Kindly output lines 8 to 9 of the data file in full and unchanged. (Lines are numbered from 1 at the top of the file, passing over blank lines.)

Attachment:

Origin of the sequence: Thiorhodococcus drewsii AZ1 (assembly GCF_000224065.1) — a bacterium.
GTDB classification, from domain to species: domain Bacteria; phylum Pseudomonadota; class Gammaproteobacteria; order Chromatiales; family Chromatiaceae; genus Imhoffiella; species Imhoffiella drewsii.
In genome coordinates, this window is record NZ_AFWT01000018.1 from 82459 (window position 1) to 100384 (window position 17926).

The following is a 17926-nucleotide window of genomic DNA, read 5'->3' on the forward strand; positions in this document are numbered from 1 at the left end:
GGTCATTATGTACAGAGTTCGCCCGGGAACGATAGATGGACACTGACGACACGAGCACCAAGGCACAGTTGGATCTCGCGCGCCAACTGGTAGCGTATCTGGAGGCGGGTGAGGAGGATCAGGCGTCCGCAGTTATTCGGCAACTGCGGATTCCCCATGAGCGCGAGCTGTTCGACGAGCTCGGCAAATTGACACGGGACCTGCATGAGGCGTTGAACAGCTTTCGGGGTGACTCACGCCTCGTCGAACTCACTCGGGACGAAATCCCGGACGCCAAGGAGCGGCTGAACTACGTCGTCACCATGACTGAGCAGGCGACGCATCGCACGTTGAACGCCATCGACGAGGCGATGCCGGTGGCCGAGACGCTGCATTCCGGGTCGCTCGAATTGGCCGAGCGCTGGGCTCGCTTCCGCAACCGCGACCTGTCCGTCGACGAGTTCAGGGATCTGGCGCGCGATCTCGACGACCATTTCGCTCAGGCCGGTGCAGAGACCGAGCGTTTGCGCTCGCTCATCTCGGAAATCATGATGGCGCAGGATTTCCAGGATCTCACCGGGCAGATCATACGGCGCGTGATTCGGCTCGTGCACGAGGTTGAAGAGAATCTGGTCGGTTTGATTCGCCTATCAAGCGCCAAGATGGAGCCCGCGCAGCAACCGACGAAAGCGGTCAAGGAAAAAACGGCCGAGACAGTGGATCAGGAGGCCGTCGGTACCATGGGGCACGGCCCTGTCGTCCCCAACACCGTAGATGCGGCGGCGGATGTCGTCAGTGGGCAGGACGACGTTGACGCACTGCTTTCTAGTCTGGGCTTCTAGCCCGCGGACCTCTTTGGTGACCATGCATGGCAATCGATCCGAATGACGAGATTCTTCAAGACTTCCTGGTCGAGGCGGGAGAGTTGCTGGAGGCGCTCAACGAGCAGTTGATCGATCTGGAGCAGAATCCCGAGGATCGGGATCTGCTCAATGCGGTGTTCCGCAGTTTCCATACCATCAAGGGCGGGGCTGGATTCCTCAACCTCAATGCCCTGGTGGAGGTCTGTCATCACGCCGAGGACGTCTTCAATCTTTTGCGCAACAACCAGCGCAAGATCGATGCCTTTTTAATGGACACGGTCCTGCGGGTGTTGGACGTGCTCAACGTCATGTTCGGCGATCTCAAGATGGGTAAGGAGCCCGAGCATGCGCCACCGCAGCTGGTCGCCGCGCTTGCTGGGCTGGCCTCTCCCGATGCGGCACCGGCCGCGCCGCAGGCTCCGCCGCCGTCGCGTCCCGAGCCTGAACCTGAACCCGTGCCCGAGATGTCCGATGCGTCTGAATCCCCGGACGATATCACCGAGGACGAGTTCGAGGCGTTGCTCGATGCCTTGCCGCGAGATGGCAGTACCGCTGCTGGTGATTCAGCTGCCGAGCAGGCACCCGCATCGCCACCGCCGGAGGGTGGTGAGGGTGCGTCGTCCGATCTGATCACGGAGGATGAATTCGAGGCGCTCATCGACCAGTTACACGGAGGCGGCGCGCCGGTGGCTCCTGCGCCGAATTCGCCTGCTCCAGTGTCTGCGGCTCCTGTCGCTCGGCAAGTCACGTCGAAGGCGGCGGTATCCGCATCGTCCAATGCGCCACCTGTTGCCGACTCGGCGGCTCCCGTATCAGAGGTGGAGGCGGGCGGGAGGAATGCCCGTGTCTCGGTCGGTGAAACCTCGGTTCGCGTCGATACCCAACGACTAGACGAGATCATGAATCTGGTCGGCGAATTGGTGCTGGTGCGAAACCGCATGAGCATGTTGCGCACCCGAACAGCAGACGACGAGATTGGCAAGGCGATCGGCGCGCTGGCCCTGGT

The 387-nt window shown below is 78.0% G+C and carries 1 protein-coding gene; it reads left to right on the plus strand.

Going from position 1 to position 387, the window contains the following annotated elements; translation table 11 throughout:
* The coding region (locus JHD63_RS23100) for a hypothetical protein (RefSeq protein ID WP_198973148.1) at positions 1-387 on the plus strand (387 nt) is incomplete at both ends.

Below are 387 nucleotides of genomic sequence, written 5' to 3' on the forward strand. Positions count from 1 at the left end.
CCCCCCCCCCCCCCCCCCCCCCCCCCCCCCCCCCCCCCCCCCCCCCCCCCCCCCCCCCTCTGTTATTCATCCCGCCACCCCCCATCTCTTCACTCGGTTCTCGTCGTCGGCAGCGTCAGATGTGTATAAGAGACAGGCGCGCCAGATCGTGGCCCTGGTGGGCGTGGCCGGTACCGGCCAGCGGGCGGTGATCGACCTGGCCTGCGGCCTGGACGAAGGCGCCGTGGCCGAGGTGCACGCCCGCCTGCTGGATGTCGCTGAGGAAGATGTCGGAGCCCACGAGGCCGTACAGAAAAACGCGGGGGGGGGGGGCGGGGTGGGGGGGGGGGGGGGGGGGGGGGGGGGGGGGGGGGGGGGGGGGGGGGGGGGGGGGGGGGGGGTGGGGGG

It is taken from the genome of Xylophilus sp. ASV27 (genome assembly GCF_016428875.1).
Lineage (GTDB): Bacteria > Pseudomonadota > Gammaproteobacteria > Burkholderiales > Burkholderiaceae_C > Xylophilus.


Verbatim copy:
* The coding region (locus JHD63_RS23100) for a hypothetical protein (RefSeq protein ID WP_198973148.1) at positions 1-387 on the plus strand (387 nt) is incomplete at both ends.

Below are 387 nucleotides of genomic sequence, written 5' to 3' on the forward strand. Positions count from 1 at the left end.